Please Note: This article is written for users of the following Microsoft Excel versions: 97, 2000, 2002, and 2003. If you are using a later version (Excel 2007 or later), this tip may not work for you. For a version of this tip written specifically for later versions of Excel, click here: Viewing Workbook Statistics.

Viewing Workbook Statistics

by Allen Wyatt
(last updated March 18, 2017)

Excel keeps track of a wide range of statistics about your workbooks. These statistics include such mundane and obvious items as the file name, directory, and title. But you can also find out who last worked on the workbook, what keywords are associated with the workbook, and the total editing time spent on the workbook. (This last statistic is nothing more than the time the workbook has been open.)

If you want to view the statistics for the current workbook, follow these steps:

  1. Choose the Properties option from the File menu. Excel displays the Properties dialog box for your workbook.
  2. Click on the Statistics tab. The dialog box then displays the statistics for your workbook, as already described.
  3. Click on the Summary tab to see other statistics for your workbook.
  4. Click on OK when you are done reviewing the statistics.

ExcelTips is your source for cost-effective Microsoft Excel training. This tip (2739) applies to Microsoft Excel 97, 2000, 2002, and 2003. You can find a version of this tip for the ribbon interface of Excel (Excel 2007 and later) here: Viewing Workbook Statistics.

Author Bio

Allen Wyatt

With more than 50 non-fiction books and numerous magazine articles to his credit, Allen Wyatt is an internationally recognized author. He  is president of Sharon Parq Associates, a computer and publishing services company. ...

MORE FROM ALLEN

Standardizing Note Reference Placement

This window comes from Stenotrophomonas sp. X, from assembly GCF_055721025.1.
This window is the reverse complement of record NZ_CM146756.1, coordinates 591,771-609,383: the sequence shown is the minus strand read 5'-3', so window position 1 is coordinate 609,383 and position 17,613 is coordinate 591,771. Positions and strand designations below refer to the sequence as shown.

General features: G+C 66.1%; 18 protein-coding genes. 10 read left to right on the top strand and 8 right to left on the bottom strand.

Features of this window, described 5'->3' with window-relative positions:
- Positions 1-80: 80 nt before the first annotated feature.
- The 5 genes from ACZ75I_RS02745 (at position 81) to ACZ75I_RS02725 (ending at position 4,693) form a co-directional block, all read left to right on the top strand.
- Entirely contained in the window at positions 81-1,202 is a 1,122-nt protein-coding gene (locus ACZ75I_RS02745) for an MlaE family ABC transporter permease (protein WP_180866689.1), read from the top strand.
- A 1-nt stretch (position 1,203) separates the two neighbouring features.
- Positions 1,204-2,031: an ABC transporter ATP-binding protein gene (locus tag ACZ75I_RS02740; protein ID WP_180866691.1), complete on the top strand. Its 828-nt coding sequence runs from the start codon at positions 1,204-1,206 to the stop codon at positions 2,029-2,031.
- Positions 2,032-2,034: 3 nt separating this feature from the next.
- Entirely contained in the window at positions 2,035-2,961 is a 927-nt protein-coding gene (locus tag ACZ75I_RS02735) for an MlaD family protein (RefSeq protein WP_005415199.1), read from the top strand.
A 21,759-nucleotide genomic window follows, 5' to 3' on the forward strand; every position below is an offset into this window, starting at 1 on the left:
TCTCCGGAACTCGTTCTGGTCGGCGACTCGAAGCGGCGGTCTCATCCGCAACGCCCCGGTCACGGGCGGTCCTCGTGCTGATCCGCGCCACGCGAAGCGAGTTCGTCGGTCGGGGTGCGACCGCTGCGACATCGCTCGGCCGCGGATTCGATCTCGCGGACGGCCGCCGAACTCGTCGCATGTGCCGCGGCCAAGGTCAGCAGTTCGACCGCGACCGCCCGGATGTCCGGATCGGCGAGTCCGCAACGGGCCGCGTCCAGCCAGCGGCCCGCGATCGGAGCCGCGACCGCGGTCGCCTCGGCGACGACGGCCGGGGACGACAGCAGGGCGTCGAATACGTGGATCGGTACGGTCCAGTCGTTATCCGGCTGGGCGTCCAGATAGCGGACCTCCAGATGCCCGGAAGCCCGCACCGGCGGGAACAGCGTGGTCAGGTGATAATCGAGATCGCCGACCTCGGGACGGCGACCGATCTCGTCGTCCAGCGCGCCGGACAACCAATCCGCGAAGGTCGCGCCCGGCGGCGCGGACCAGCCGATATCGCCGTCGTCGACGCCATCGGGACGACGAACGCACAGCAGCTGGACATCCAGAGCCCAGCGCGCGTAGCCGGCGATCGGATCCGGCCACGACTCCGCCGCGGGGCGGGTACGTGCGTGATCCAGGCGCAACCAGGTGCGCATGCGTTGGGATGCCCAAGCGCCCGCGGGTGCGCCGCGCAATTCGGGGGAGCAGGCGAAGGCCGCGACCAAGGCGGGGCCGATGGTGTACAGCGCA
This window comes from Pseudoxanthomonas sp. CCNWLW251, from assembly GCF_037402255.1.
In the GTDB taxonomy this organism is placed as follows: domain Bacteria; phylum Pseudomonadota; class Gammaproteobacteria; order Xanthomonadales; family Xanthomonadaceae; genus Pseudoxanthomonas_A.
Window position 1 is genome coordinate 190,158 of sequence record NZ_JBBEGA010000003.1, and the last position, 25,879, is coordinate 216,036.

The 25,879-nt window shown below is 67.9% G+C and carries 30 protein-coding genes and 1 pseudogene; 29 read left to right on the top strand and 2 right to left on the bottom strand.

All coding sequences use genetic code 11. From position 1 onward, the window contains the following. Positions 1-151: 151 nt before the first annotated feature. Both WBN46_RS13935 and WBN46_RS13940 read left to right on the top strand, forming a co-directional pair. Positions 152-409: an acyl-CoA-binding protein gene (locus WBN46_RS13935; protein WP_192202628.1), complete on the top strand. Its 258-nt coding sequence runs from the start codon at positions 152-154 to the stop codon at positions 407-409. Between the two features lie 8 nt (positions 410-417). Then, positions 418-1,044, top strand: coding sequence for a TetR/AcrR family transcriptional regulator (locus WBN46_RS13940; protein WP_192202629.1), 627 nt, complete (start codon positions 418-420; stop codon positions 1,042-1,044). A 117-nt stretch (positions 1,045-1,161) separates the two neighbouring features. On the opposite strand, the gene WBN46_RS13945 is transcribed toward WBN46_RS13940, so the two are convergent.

Want to modify where an endnote or footnote reference appears in relation to the punctuation in a sentence? Here's a way ...

Discover More

Inserting a Dynamic Word Count in Your Document

Need to know how many words are in your document? You can use the NumWords field to add that statistic, dynamically, to ...

Discover More

Typing Check Marks into Excel

Need to enter a check mark into a cell? There are a number of ways you can get the desired character, depending on the ...

Discover More

Program Successfully in Excel! John Walkenbach's name is synonymous with excellence in deciphering complex technical topics. With this comprehensive guide, "Mr. Spreadsheet" shows how to maximize your Excel experience using professional spreadsheet application development tips from his own personal bookshelf. Check out Excel 2013 Power Programming with VBA today!

More ExcelTips (menu)

Limiting Precision

There may be times you need to limit the amount of precision Excel uses in its calculations. Here is one way to ...

Discover More

Changing the Color Used to Denote Selected Cells

When entering data into a range of cells, the cell in which you are working appears in a different color than the other ...

Discover More

Always Open at 100% Zoom

Tired of shared workbooks opening at some strange zoom factor that makes viewing your data difficult? Here's how to make ...

Discover More
Subscribe

FREE SERVICE: Get tips like this every week in ExcelTips, a free productivity newsletter. Enter your address and click "Subscribe."

View most recent newsletter.

Comments

If you would like to add an image to your comment (not an avatar, but an image to help in making the point of your comment), include the characters [{fig}] in your comment text. You’ll be prompted to upload your image when you submit the comment. Maximum image size is 6Mpixels. Images larger than 600px wide or 1000px tall will be reduced. Up to three images may be included in a comment. All images are subject to review. Commenting privileges may be curtailed if inappropriate images are posted.

What is one more than 5?

There are currently no comments for this tip. (Be the first to leave your comment—just use the simple form above!)


This Site

Got a version of Excel that uses the menu interface (Excel 97, Excel 2000, Excel 2002, or Excel 2003)? This site is for you! If you use a later version of Excel, visit our ExcelTips site focusing on the ribbon interface.

Newest Tips
Subscribe

FREE SERVICE: Get tips like this every week in ExcelTips, a free productivity newsletter. Enter your address and click "Subscribe."

(Your e-mail address is not shared with anyone, ever.)

View the most recent newsletter.